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by Derek Loosvelt | March 30, 2011


This morning in Lower Manhattan, Vault hosted a CSR conference and panel discussion. The rather distinguished panelists included Stephen Fenichell, a senior VP in corporate communications at Bank of America Merrill Lynch and a former speechwriter for ex-Merrill Lynch CEO Stan O'Neal; Jeffrey Hollender, author, consultant, activist and co-founder Seventh Generation; Carol Sanford, author of The Responsible Business; and Sarah Murray, a contributor to the Financial Times. Perhaps even more distinguished was the event's keynote speaker: Bank of America Chairman Chad Holliday.

At the outset of his address, Holliday, who just last year joined BofA, noted that he's not a banker but an engineer and, perhaps in attempts at endearing himself to the audience, said he's never been much of a fan of bankers.

The former DuPont CEO and Tennessee native then noted a couple of CSR initiatives that BofA and some of its 300,000 employees are currently engaged in (including something about a $20 billion credit facility for sustainable businesses) and pointed to a much bigger problem than conserving energy, recycling paper and decreasing our carbon footprints: providing clean water, food and electricity to the two billion people on the planet who wake up every day with none of those things.

Perhaps the most interesting statement Holliday made during his keynote was that since the first Earth Summit conference 20 years ago, the world (its citizens, businesses and governments) have gone backwards and not forwards when it comes to corporate responsibility and sustainable business practices. That is, we've pretty much sucked in this area, and need to do some serious work.

To that I say: I'm certainly looking forward to seeing what BofA does, under Holliday's watch, to make the planet a better place.

After Holliday's address (let me pause for a moment and point out what an excellent surname the BofA chair has; okay, let's move on) the rest of the panel spoke about various CSR issues. The discussion, moderated by Vault's CSR editor Aman Singh, was lively and fascinating (especially to someone -- that is, yours truly -- not all that versed in the world of corporate responsibility, sustainablity and the like).

What stood out most during the 90-minute discussion was the consensus on the panel that our economic system is seriously flawed. All of the panelists agreed that the way today's corporations are set up do not promote ethical or sustainable business practices. As the panelists pointed out, when a company has to answer to its shareholders with the bottom line, and it's actually illegal to make any decision that will adversely impact the bottom line, then it's nearly impossible to make any changes with regards to CSR that are deemed "drastic." And drastic changes are what's needed, according to the panel.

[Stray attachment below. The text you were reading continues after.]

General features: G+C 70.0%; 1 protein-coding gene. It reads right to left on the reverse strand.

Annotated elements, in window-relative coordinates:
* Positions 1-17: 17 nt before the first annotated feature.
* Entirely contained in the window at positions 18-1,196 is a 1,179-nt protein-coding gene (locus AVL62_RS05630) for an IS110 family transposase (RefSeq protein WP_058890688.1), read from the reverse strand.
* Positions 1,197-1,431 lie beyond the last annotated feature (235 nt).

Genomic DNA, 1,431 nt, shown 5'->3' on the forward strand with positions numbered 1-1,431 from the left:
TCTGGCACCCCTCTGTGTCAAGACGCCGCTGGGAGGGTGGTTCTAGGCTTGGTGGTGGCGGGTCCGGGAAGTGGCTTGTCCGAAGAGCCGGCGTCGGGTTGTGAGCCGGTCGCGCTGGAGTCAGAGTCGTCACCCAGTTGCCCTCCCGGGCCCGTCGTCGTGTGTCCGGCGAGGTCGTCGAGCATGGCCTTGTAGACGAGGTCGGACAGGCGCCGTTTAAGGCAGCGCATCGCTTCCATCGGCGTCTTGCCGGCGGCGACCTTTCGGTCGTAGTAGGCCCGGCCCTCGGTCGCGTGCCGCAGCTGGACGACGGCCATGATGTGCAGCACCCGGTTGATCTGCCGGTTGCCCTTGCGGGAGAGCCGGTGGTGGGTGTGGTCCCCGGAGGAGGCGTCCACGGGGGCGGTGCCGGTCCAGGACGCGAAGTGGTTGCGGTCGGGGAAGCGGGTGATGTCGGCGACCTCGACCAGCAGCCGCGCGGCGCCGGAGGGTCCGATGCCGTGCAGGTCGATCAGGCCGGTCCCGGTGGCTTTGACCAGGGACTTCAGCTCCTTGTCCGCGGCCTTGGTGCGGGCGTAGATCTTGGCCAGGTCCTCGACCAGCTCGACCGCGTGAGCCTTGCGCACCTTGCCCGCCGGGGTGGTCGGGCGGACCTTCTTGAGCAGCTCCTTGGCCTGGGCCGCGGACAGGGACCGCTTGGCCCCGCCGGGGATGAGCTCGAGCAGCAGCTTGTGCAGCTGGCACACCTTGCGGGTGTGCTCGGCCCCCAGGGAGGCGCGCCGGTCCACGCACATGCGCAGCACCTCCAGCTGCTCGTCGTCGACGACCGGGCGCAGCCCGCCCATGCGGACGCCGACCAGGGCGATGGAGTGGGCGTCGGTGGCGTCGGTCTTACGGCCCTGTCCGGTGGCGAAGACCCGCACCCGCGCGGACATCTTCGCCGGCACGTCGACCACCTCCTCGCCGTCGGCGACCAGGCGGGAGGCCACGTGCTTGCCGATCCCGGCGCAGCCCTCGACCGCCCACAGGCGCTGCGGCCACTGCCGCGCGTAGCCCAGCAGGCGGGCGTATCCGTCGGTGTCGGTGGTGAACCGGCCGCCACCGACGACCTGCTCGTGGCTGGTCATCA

What also stood out was this interesting reply by the rather laid-back and upfront Jeffrey Hollender (who went tie-less and looks more like a surfer than a CEO) to an excellent question (posed by yours truly) about the current state of business ethics and if our corporations promote or don't promote ethical managers:

We've become so confused about what's right and what's wrong because we've made unethical things legal. We've said it's okay to do things even if they're unethical, and you might get fired if you don't do them. We've created a terrible quandary, and companies have incentives that encourage people to do bad things. And if they don't do them, they don't move up the level of responsibility, and they don't make more money. It's such a frustrating mess. And this issue of regaining our moral balance is a huge challenge. I don't know what the answer is, but we're bringing up kids who do bad things and think it's okay.

Sarah Murray, on the same topic, noted that the U.S. is more "rules-bound" than Europe. Murray, who is British, explained that in the U.S., rules determine what's deemed "ethical" and "unethical" -- if a certain action is not covered by "the rules" then it's okay, the thinking goes. Whereas in Europe, Murray says that even if there's not a rule governing a certain action that Europeans (at least more often than their counterparts in the States) will make the ethical decision. In other words, Europeans are less shady than we Yanks.

There were many more interesting comments and observations, all of which you can find by watching the entire event here.

(Vault CSR Conference: Reimagining CSR - Innovation, Profitability & Purpose)


Filed Under: Finance